How to collect Japanese pop music, part five: the J-rock course

How to Collect Japanese Pop Music

How to Collect Japanese Pop MusicLast week’s focus on J-pop soloists had me wondering: why so few men? Well, for one, this look was never going to be exhaustive, and I am pretty sure there are many solo male musicians in Japanese pop. I’m confident I have written about a few of them, although admittedly they’re not on the pop side – is there a male equivalent to Ayumi Hamasaki? And two, those male musicians tend to be on the rock side of things, and Japanese rock is a different beast altogether – an essential part of J-pop, but a scene with a history and heritage of its own.

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Review: Cara y Cruz by Peryodiko

Cara Y Cruz by PeryodikoIn the grand scheme of things Peryodiko is a quiet performer. Content being relatively under the radar rather than pursuing mainstream success, reliably turning out good tunes despite many line-up changes. Cara y Cruz, their third full-length, marks a decade in the scene, and as it’s powered by a crowdfunding round, there’s an all-round air of gratitude. And it’s a strong album, a good reminder of just what they can do. While opener “Headrush” is a good introduction as any, the rush (sorry) gets much more irresistible in the second half: the one-two-three punch of “Sing”, “Huling Byahe” and “Bahid” presents a mix of sing-along, a touch of indignation and that hard-to-describe feeling of wanting to stand up and just pump your fist in the air, or something. And it’s all over in just thirty minutes. Cara y Cruz is a potent, necessary reminder to all of us of what came before and what lies ahead. [NB]4/5

Review: Starboy by the Weeknd

Starboy by the WeekndThe Weeknd has forged a reputation for some classy-slash-grim pop delights, the sort that flies under most people’s radar but hits really deep for those rendered receptive. Everything reaches a peak with his last release, Beauty Behind the Madness, and with its follow-up, Starboy, expectations are really high. But one can’t help but have the impression that Abel Tesfaye buckled under all that weight. That’s not to say Starboy is a terrible album: there are flashes of brilliance in them, points where his trademark icy tension bubbles over strongly. But, at 18 songs totalling 68 minutes, the record is a sprawling collection of tracks that don’t quite know where they want to go. Maybe it’s his recent ubiquity, or the recent ubiquity of his sound, but most of the record feels like a retread. There’s no redeeming spark. It all feels uninspired. Maybe I would feel better about this if the fat was trimmed around it. I don’t think we need most of the collaborations on this record – Lana del Rey aside they feel like “look, he’s done good” exaltations for the sake of it. Maybe then we can get some idea of where this is all heading, but I am not so sure. [NB]2/5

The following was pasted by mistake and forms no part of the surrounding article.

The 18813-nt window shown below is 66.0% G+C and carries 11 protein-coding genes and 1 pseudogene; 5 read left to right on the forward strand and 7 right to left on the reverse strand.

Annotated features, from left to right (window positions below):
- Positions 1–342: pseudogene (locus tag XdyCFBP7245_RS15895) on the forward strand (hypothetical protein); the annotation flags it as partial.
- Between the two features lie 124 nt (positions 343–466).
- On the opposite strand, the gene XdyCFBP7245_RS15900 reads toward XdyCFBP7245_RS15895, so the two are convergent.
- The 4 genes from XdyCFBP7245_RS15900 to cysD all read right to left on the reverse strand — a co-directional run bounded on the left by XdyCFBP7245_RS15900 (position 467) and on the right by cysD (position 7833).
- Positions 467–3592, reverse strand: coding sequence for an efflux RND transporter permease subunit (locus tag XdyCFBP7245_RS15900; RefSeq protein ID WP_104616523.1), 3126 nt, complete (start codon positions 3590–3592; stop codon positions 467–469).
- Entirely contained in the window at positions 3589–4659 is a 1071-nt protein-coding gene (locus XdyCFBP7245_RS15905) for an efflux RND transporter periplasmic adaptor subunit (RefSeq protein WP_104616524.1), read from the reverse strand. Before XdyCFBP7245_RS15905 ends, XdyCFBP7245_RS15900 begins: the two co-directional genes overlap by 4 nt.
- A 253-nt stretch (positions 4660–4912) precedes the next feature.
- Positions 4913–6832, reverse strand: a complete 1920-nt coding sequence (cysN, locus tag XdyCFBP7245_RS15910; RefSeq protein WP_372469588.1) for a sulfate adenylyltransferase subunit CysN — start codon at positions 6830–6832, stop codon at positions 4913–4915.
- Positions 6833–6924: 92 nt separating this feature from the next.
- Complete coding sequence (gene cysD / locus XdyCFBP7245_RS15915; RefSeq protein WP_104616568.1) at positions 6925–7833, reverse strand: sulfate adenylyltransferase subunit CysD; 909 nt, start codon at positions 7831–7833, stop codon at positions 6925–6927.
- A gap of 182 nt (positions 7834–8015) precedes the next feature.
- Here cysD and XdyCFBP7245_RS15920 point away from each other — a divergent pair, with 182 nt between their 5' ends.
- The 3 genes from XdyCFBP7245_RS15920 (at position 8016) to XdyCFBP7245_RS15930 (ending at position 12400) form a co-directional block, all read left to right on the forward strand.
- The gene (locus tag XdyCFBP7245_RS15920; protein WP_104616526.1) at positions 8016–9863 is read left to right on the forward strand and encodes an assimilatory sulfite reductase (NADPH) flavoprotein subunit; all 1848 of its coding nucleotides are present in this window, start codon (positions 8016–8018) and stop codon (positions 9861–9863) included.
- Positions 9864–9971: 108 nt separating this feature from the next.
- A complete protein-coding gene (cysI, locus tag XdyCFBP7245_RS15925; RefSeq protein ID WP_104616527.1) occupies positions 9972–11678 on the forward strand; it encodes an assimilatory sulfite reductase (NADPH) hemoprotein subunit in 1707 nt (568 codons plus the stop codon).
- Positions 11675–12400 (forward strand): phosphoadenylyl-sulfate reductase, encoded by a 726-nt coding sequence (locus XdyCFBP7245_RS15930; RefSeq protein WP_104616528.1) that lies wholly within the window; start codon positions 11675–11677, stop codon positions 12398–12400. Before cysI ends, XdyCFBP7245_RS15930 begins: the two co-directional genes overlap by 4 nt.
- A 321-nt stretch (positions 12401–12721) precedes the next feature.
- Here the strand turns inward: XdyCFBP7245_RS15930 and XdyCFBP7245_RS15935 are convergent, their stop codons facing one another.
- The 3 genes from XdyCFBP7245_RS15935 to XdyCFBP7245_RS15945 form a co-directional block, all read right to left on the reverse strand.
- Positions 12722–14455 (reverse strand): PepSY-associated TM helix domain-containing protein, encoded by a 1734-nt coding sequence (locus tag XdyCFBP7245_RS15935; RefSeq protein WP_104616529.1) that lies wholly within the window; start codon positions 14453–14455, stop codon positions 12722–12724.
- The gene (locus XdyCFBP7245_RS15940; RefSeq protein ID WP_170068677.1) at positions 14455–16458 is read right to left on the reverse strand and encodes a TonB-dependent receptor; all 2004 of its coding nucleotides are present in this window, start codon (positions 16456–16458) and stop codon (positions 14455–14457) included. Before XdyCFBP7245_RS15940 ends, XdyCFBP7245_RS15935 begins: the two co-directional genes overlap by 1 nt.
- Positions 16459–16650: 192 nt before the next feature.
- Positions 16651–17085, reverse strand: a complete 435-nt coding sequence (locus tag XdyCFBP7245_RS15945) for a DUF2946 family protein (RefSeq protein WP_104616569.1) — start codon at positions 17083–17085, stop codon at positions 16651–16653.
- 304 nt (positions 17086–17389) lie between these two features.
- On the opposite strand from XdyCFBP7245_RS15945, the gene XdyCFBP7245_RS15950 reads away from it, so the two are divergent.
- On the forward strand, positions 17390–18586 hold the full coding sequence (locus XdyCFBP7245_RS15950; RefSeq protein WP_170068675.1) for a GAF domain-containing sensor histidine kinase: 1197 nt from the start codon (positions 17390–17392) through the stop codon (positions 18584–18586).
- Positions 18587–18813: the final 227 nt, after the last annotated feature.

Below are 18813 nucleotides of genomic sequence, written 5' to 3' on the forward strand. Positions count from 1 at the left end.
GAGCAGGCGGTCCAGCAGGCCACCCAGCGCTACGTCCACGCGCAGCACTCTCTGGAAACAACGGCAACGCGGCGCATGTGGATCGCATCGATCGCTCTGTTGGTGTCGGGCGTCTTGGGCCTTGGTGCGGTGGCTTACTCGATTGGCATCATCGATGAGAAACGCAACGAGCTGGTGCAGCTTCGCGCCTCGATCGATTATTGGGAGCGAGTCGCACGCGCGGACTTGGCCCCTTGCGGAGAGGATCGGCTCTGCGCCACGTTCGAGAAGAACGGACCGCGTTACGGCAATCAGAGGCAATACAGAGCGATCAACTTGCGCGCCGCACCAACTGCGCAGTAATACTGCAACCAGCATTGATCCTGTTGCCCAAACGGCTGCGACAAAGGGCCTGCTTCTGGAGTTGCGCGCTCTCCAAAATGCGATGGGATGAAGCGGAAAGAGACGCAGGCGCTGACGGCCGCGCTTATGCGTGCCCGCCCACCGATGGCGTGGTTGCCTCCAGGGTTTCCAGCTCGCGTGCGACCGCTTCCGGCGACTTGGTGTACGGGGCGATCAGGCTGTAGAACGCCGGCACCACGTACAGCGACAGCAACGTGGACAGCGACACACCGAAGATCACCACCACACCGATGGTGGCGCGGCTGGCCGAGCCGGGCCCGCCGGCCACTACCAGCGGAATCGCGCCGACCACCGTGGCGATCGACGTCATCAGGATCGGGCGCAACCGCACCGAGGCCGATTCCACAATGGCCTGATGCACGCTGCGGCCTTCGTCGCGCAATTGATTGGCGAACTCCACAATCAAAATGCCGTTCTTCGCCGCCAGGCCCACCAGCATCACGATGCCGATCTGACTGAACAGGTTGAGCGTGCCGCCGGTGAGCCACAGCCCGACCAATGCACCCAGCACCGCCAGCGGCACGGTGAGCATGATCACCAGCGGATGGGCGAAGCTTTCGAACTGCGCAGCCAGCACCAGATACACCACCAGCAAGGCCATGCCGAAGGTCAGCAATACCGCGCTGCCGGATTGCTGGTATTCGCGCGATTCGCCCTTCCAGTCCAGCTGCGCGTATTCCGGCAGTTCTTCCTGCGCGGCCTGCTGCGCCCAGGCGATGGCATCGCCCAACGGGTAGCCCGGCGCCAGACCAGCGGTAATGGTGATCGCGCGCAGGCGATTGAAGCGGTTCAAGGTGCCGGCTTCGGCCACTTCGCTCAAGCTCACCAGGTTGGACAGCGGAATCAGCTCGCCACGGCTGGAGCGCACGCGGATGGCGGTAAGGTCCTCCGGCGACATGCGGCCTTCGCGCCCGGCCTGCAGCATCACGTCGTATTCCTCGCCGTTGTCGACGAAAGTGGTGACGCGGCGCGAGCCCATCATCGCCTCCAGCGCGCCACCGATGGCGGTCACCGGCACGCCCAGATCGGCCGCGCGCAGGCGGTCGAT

“Two weeks paid vacation won’t heal the damage done.”

“We Used to Vacation” by Cold War Kids | All right, I am not posting this because Kuala Lumpur went terribly. It didn’t. We had fun. (Even the Singapore detour was, more or less, despite our last-minute plans falling apart.) I’m writing this because I have crammed way too much writing this past week to the point that I forgot to pre-schedule something to be written here for today. Sure, I have stuff on the inbox, but I think I can go work on that next week. I need to rest. We need to rest. And so, a song from Cold War Kids, a staple of my mid-00s initiation to British indie. (Only they weren’t British. They’re American. I did not just know about this recently, no.) We’ll get back to regular business tomorrow, with a couple of album reviews, but for now, a slice of almost a decade ago. [NB]

“I’ve been waiting for someone like you.”

“Armor Love” by the Urban Renewal Project featuring Gavin Turek | By the time you read this, we’re already back from Kuala Lumpur (and Singapore). This should mean a crash – both in mood (the vacation’s over?) and in spirits (we’re just tired, aren’t we?) – because things are back to normal, but, hey, kick it up a notch, yes? This one’s from the inbox: a lovely disco track that, I really think, is built for me. (Or at least sent to me because I will really like it.) The Urban Renewal Project is a 13-member group from Los Angeles, led by multi-instrumentalist R.W. Enoch Jr. They’re prepping for a new album called 21st Century Ghost, and this track’s off it: a really uplifting groover that mixes a bit of carnival, a bit of jazz, and a lot of disco. Perfect for my state of mind. I think. I’m pre-writing this a whole two weeks before. But I’m sure it’ll fit. [NB] (Have things I should hear? Drop me a line here.)

“왜 몰라주니 내 마음을?”

“I Don’t Wanna Go” by Kate | “If I like the album art, I might get the song,” Shalla once told me last year, when we were building that K-pop library. I ended up adopting that rule now I’m expanding it. This is one of those songs – and what a find it is. Kate Kim is one of those YouTubers who end up making it big somewhere – in this case, in Korea. Not sure if she’s half-American or just raised there, but she did study at UC Davis and says she intends to study musical theater in New York. As for this song – well, it is a love song, but the title applies considering today we fly back to Manila after a little over four days in Kuala Lumpur (and five hours in Singapore). This one bounces happily: a simple piano beat, a vocal that slides like honey (reminds me of another Korean indie delight I found this year) and that capability to give birth to an earworm. Okay, that was a bit gross. I did not have to go there… [NB]